Although I’m partial to trucks and SUVs, if I had a change of heart and had to buy a sedan, it would definitely be an AWD model, as it’s needed here in the Snowbelt.
And one stand out in the AWD category is Audi’s A4 midsize sedan with Audi’s famed Quattro permanent AWD system featuring a 40/60 torque split. It also has ORD (offroad detection) which detects the condition of the driving surface and adapts the control characteristics of the ESC stabilization control system, says Audi.
ORD is somewhat deceiving since no one would take a beautiful A4 offroad. It merely means it has the added traction capability when needed in situations where the wheels would lose traction. And with 7.09 inches of undercarriage clearance, the A4 quattro can negotiate some relatively deep snow.
The 2012 A4 I tested, and as all A4s, comes with a 2.0-liter, 211-hp turbocharged four-cylinder that generates a whopping 258 lb/ft of torque. Now that’s impressive for a four-banger. And it’s coupled to a class leading 8-speed Tiptronic automatic transmission with manual shift capability.
Unlike a lot of four’s, Audi’s 2.0L is relatively quiet at idle and at speed and propels the sedan with vigor. There is, no want for power. And the slick shifting 8-speed automatic Tiptronic transmission helps the A4 achieve EPA mileage ratings of 21 city, 29-highway mpg.
A4s ride is complaint, planted and smooth on 17-inch tires. It exhibits a little less road feel than a BMW 3-Series, which all sedans of this class are compared. It parks easily and has a tight turning radius. Handling is tight and there’s virtually negligible body lean in sharp turns taken at speed.
As for accommodations, A4’s cabin is first rate for an entry-level luxury class vehicle. Genuine leather is used for the seats, which isn’t the case for it’s German and Bavarian competitors’ cabins in this entry-level class. The interior is adorned with brushed aluminum and real wood trim on dash, doors and console. The console box lid slides fore and aft to expose a second cup holder.
The front bucket seats are supportive and comfy while the backs can seat two adults or a youngster in the middle as a high center hump precludes a third adult. Ingress/egress in back is easy thanks to wide opening doors.
While the A4 offers a lot of amenities, there are a few minuses. For instance, the HVAC system requires some extra, unnecessary steps. To change the fan speed you must first press the “fan” button then dial in the speed you desire. This function should be a one step operation. And when I set the radio’s volume control at “2”, it reset to a louder “8” setting when shutting down and then turning on the engine. This could probably be corrected, but I couldn’t figure out how to do it. Perhaps I should have asked my 8-year old computer literate granddaughter.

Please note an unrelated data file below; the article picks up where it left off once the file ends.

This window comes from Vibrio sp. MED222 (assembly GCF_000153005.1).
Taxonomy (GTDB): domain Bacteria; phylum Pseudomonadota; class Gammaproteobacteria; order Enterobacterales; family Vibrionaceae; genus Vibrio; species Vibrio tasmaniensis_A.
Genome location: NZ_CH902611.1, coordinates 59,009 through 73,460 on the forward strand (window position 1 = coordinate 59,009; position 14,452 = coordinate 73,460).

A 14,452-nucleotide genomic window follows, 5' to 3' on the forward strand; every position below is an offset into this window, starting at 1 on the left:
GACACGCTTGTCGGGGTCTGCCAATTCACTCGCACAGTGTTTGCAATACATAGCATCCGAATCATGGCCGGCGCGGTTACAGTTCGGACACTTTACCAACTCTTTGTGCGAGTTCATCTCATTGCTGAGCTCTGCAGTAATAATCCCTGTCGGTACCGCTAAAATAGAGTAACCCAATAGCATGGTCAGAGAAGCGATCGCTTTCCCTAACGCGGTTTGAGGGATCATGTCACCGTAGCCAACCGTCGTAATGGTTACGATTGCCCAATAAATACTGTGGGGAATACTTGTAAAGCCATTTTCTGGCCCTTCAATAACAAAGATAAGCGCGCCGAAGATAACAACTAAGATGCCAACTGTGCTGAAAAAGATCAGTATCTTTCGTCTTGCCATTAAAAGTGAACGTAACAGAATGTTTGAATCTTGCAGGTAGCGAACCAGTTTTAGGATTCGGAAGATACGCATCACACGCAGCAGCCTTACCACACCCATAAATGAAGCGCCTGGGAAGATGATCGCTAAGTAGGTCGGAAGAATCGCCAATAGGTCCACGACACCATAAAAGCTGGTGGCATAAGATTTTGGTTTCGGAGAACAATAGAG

Oh yes. The ignition key is actually a thick plastic fob that’s inserted into a wide slot on the dash. If you lose it, expect to pay a small fortune for a replacement.
Trunk space is spacious for a small car. It’s rated at 12 cubic feet but could be expanded if the seatbacks would fold. As is, the trunk can hold two medium size roll-a-longs or two golf bags.
Starting off at a base price of $34,600, adding metallic blue paint ($475); Style Package ($1,100) that includes xenon front lighting, famed LED running lights (that almost every car maker has now copied), aluminum window surrounds and polished exhaust finishers; Convenience Package ($1,000) with iPod cabling, garage door opener and prep for Bluetooth; heated front seats ($450) and dark walnut inlays ($350), the A4 showed a bottom line of $38,850 with delivery.
While they’re too extensive to list, the A4’s base price included a host of safety and driver convenience items. Missing though were a GPS Nav and rearview camera system, which many lesser priced, lesser quality sedans are including.
A4 is also offered in 2.0T premium, 2.0T Premium Quattro, and 2.0T Avant Premium Quattro models.
The A4 received a “Good” safety rating by the Institute of Highway Safety and three government stars for frontal (driver) crash, four for passenger; four for front seat side crash, five for rear seat; and five for rollover.
To test drive an A4 stop by Knopf Automotive on Lehigh Street in Allentown. And to automatically receive auto news and reviews from Nick Hromiak, click on the “Subscribe” notation on this page.